How to claim your DNS domain on ENS

At DevCon3, I announced forthcoming support for claiming DNS domains on the Ethereum Name Service (ENS). This will make it possible to import nearly any internet domain name into ENS, and interact with it just as you would a .eth domain. Soon, you will be able to tell people “you can pay me ether at”.

Right now, this is only deployed for one internet TLD — .xyz — on the Ethereum Ropsten test network. Support on the Ethereum mainnet, and on more internet TLDs, is coming soon. Once everything is in place, we expect to be able to support the vast majority of internet TLDs — about 96% of them.

Since this is a brand new feature, the process right now is manual and a bit involved. Claiming your ENS domain is a four step process:

  1. Set up DNSSEC signing for your domain.
  2. Add a TXT record specifying your Ethereum address to your DNS domain.
  3. Prove the contents of this TXT record to the DNSSEC oracle.
  4. Call the DNS Registrar for .xyz to claim ownership of your domain in ENS.

We’ll walk through these in order.

1 — Setting up DNSSEC signing

Depending on your DNS provider, this may be really easy, or quite involved.

If your DNS provider already supports DNSSEC-signed domains, great! Follow their instructions for setting up DNSSEC.

If they don’t, you’ll need to migrate to someone who does. I recommend either EasyDNS or Google Cloud DNS. EasyDNS’s setup guide for DNSSEC is here, while Google’s is here.

Whatever provider you need, make sure you select RSA signatures and SHA256 hashing.

Once you’ve set DNSSEC up, your DNS provider will give you some data — DS or RRSIG records . You will need to provide these records to your registrar. Doing this lets them insert the relevant ‘glue’ to make sure everything works end-to-end.

When you’ve finished this step, use Verisign’s DNSSEC debugger to verify everything is working before going further.

2 — Adding a TXT record

The DNS Registrar on ENS looks for a TXT record with a specific name and format in order to verify what Ethereum address should be given ownership of the domain.

To claim ownership of, create a TXT record in your DNS zone,, with text data of the form a=0x1234..., where 0x1234... is the Ethereum address you want to give control of the ENS record to.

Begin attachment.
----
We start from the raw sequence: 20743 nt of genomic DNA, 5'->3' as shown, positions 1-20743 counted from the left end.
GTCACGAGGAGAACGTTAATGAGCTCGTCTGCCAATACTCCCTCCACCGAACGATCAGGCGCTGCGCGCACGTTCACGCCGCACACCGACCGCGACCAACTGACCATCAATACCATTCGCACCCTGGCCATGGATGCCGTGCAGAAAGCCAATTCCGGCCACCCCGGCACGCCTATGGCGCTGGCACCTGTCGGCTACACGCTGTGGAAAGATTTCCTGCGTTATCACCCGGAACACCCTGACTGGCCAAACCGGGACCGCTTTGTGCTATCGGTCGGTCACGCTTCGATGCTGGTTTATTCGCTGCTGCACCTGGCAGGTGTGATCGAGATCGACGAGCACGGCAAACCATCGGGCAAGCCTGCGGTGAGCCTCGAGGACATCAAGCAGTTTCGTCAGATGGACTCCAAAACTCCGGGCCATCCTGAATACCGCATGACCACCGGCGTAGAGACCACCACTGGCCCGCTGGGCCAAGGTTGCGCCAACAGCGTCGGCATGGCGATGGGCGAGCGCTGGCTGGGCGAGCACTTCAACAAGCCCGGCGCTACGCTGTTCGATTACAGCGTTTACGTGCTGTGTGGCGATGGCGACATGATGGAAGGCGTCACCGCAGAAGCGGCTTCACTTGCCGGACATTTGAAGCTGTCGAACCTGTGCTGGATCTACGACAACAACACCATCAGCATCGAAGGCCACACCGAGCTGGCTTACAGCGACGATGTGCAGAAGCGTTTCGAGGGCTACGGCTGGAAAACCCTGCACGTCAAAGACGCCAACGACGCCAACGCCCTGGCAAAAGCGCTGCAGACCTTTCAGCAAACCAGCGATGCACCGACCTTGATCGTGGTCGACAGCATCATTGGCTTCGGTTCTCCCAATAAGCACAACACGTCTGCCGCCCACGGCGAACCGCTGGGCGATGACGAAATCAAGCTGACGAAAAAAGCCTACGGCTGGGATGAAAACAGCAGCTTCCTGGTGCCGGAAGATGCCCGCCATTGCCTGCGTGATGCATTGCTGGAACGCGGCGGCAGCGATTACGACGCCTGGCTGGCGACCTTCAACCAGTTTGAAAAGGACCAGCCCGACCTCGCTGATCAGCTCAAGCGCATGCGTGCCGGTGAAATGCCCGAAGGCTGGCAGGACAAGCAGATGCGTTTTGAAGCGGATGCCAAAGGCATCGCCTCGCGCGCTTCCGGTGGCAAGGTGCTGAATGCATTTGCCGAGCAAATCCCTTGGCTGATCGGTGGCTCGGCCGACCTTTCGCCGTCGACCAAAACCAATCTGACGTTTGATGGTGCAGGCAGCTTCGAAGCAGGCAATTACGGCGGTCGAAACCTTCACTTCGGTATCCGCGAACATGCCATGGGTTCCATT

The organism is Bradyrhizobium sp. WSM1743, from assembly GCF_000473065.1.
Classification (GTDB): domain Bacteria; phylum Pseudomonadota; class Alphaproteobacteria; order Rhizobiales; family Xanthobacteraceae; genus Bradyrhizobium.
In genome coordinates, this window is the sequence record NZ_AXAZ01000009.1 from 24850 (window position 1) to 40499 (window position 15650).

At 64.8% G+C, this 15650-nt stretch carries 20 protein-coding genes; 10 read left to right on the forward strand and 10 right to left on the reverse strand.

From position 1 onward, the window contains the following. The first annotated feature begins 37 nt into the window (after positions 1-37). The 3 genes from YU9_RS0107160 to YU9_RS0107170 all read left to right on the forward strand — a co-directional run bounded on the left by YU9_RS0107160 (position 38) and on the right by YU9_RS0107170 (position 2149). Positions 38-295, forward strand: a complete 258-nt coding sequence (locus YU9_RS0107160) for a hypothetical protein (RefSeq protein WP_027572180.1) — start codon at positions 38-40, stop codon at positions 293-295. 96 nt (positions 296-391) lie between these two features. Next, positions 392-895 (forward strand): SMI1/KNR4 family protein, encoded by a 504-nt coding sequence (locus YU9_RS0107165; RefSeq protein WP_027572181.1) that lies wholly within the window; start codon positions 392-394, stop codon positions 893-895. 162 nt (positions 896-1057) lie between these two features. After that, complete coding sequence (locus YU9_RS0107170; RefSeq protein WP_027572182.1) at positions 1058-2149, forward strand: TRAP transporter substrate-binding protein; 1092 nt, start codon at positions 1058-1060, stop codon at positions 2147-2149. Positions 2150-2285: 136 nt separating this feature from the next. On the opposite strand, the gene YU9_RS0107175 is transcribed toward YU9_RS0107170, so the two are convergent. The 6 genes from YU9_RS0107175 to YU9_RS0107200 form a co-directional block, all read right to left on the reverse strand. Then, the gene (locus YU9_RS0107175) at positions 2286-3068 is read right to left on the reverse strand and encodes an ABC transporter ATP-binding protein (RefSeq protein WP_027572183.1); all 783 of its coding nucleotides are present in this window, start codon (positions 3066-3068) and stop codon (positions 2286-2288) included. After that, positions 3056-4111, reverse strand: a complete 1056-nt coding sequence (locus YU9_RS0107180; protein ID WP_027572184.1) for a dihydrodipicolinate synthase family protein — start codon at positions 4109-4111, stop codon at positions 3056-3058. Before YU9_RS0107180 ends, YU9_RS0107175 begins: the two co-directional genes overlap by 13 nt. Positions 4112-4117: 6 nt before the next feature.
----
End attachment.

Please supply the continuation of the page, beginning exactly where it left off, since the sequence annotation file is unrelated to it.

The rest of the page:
3 — Interacting with the DNSSEC oracle

Next, you need to prove to the DNSSEC oracle the contents of the TXT record you set up. For that, you can use this dnsprove tool I wrote. It takes care of all the hard work for you.

First, download the tool into a golang workspace and compile it.

Then, run dnsprove --address=0xd7296b6044ffd0565062345c2eaa4017024b2d22 --keyfile=/path/to/keyfile TXT

For the command to work, you will need to have a running Ethereum node on localhost:8545 — or, you can specify a custom location with --rpc=http://host:port.

Here, the address is the address of the DNSSEC oracle on Ropsten The keyfile is the path to a JSON keystore file for the account you want to use to send transactions.

Before you ask, yes, it is ironic that this command does not yet support ENS names for specifying the DNSSEC oracle address.

DNSSEC will perform a series of DNS queries to establish a chain of trust. DNSSEC will then check with the oracle to see which steps have not yet been proven or are out-of-date.

dnsprove will then prompt you for permission to send transactions verifying the remaining records. Once you grant your permission, the transactions are sent, and Ethereum is now officially cognizant of your DNS records!

3 — Claiming your domain in ENS

Finally, you can claim your domain in ENS. From a geth console, execute the following:

var registrar = web3.eth.contract([{"constant":true,"inputs":[],"name":"ens","outputs":[{"name":"","type":"address"}],"payable":false,"stateMutability":"view","type":"function"},{"constant":true,"inputs":[],"name":"rootDomain","outputs":[{"name":"","type":"bytes"}],"payable":false,"stateMutability":"view","type":"function"},{"constant":true,"inputs":[],"name":"oracle","outputs":[{"name":"","type":"address"}],"payable":false,"stateMutability":"view","type":"function"},{"constant":false,"inputs":[{"name":"name","type":"bytes"}],"name":"claim","outputs":[],"payable":false,"stateMutability":"nonpayable","type":"function"},{"constant":true,"inputs":[],"name":"rootNode","outputs":[{"name":"","type":"bytes32"}],"payable":false,"stateMutability":"view","type":"function"},{"inputs":[{"name":"_dnssec","type":"address"},{"name":"_ens","type":"address"},{"name":"_rootDomain","type":"bytes"},{"name":"_rootNode","type":"bytes32"}],"payable":false,"stateMutability":"nonpayable","type":"constructor"}]).at("0xf8d18b3c5de9892681998076bebcba32e62e0835");
function encodeName(buf, off, name) {
if(name == ".") {
buf.writeUInt8(0, off++);
return off;
for(var part of name.split(".")) {
buf.writeUInt8(part.length, off++);
buf.write(part, off)
off += part.length;
return off;
function hexEncodeName(name) {
if(!name.endsWith(".")) name = name + ".";
var buf = new Buffer(name.length + 1);
var off = encodeName(buf, 0, name);
return "0x" + buf.toString("hex", 0, off);
registrar.claim(hexEncodeName(''), {from: myaddress})

Run this, and once the transaction is mined, you’re done!

The ENS record corresponding to is now owned by your account, and you can configure it just like any other name — perhaps by using

Next Steps

Clearly, this is currently quite a manual, and fairly involved process, but this is set to improve. Better libraries, improvements to the command line tool, and even dedicated claiming dapps will make this all a lot more straightforward for end users; we’re even optimistic that registrars or DNS service providers may add support for doing this with a single click.

Do you want to help improve the process? We’re going to be looking for (paid and volunteer) help with this over coming months. Hit us up in our gitter channel if you’re keen to help!

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